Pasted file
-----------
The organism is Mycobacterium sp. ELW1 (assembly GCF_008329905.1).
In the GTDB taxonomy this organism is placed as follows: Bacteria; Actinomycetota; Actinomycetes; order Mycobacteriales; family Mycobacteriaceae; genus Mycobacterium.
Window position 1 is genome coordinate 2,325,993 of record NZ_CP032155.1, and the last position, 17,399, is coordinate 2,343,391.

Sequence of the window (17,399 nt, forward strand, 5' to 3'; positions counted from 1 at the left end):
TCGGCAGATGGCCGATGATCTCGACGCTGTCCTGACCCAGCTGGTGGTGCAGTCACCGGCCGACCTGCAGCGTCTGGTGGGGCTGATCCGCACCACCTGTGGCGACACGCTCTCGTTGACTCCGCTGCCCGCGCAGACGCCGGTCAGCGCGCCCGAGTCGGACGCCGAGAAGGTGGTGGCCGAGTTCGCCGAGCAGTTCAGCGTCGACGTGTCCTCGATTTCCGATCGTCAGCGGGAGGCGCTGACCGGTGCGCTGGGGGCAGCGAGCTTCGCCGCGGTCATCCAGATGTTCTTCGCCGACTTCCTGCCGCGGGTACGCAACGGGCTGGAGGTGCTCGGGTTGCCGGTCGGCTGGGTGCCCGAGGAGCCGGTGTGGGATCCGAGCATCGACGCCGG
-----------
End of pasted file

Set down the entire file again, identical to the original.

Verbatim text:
The organism is Mycobacterium sp. ELW1 (assembly GCF_008329905.1).
In the GTDB taxonomy this organism is placed as follows: Bacteria; Actinomycetota; Actinomycetes; order Mycobacteriales; family Mycobacteriaceae; genus Mycobacterium.
Window position 1 is genome coordinate 2,325,993 of record NZ_CP032155.1, and the last position, 17,399, is coordinate 2,343,391.

Sequence of the window (17,399 nt, forward strand, 5' to 3'; positions counted from 1 at the left end):
TCGGCAGATGGCCGATGATCTCGACGCTGTCCTGACCCAGCTGGTGGTGCAGTCACCGGCCGACCTGCAGCGTCTGGTGGGGCTGATCCGCACCACCTGTGGCGACACGCTCTCGTTGACTCCGCTGCCCGCGCAGACGCCGGTCAGCGCGCCCGAGTCGGACGCCGAGAAGGTGGTGGCCGAGTTCGCCGAGCAGTTCAGCGTCGACGTGTCCTCGATTTCCGATCGTCAGCGGGAGGCGCTGACCGGTGCGCTGGGGGCAGCGAGCTTCGCCGCGGTCATCCAGATGTTCTTCGCCGACTTCCTGCCGCGGGTACGCAACGGGCTGGAGGTGCTCGGGTTGCCGGTCGGCTGGGTGCCCGAGGAGCCGGTGTGGGATCCGAGCATCGACGCCGG